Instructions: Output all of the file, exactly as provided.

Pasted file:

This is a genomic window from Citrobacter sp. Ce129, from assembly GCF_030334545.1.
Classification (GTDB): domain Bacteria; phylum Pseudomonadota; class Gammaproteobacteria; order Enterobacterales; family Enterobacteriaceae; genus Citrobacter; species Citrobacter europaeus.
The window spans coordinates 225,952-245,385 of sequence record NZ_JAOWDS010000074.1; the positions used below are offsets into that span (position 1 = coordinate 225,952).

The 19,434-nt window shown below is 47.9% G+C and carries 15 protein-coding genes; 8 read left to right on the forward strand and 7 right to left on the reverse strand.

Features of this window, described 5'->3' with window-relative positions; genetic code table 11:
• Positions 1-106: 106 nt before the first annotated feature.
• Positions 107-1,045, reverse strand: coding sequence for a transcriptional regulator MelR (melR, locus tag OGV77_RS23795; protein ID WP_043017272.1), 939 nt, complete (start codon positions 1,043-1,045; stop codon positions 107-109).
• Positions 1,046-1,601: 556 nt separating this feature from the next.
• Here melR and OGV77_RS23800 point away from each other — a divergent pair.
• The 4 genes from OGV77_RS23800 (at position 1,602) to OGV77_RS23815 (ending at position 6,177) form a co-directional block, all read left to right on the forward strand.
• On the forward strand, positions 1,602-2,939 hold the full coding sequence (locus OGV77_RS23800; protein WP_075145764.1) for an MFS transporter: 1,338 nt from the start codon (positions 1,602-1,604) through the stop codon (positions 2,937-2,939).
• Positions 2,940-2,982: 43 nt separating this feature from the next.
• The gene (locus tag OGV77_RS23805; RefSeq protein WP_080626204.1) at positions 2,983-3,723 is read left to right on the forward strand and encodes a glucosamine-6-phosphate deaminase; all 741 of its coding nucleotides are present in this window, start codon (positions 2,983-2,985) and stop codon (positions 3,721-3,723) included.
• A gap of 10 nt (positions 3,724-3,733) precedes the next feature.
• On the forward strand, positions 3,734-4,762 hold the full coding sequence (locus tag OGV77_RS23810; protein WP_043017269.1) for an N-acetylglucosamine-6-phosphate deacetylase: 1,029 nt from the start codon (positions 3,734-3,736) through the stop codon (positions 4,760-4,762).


This is a genomic window from Citrobacter sp. Ce129, from assembly GCF_030334545.1.
Classification (GTDB): domain Bacteria; phylum Pseudomonadota; class Gammaproteobacteria; order Enterobacterales; family Enterobacteriaceae; genus Citrobacter; species Citrobacter europaeus.
The window spans coordinates 225,952-245,385 of sequence record NZ_JAOWDS010000074.1; the positions used below are offsets into that span (position 1 = coordinate 225,952).

The 19,434-nt window shown below is 47.9% G+C and carries 15 protein-coding genes; 8 read left to right on the forward strand and 7 right to left on the reverse strand.

Features of this window, described 5'->3' with window-relative positions; genetic code table 11:
• Positions 1-106: 106 nt before the first annotated feature.
• Positions 107-1,045, reverse strand: coding sequence for a transcriptional regulator MelR (melR, locus tag OGV77_RS23795; protein ID WP_043017272.1), 939 nt, complete (start codon positions 1,043-1,045; stop codon positions 107-109).
• Positions 1,046-1,601: 556 nt separating this feature from the next.
• Here melR and OGV77_RS23800 point away from each other — a divergent pair.
• The 4 genes from OGV77_RS23800 (at position 1,602) to OGV77_RS23815 (ending at position 6,177) form a co-directional block, all read left to right on the forward strand.
• On the forward strand, positions 1,602-2,939 hold the full coding sequence (locus OGV77_RS23800; protein WP_075145764.1) for an MFS transporter: 1,338 nt from the start codon (positions 1,602-1,604) through the stop codon (positions 2,937-2,939).
• Positions 2,940-2,982: 43 nt separating this feature from the next.
• The gene (locus tag OGV77_RS23805; RefSeq protein WP_080626204.1) at positions 2,983-3,723 is read left to right on the forward strand and encodes a glucosamine-6-phosphate deaminase; all 741 of its coding nucleotides are present in this window, start codon (positions 2,983-2,985) and stop codon (positions 3,721-3,723) included.
• A gap of 10 nt (positions 3,724-3,733) precedes the next feature.
• On the forward strand, positions 3,734-4,762 hold the full coding sequence (locus tag OGV77_RS23810; protein WP_043017269.1) for an N-acetylglucosamine-6-phosphate deacetylase: 1,029 nt from the start codon (positions 3,734-3,736) through the stop codon (positions 4,760-4,762).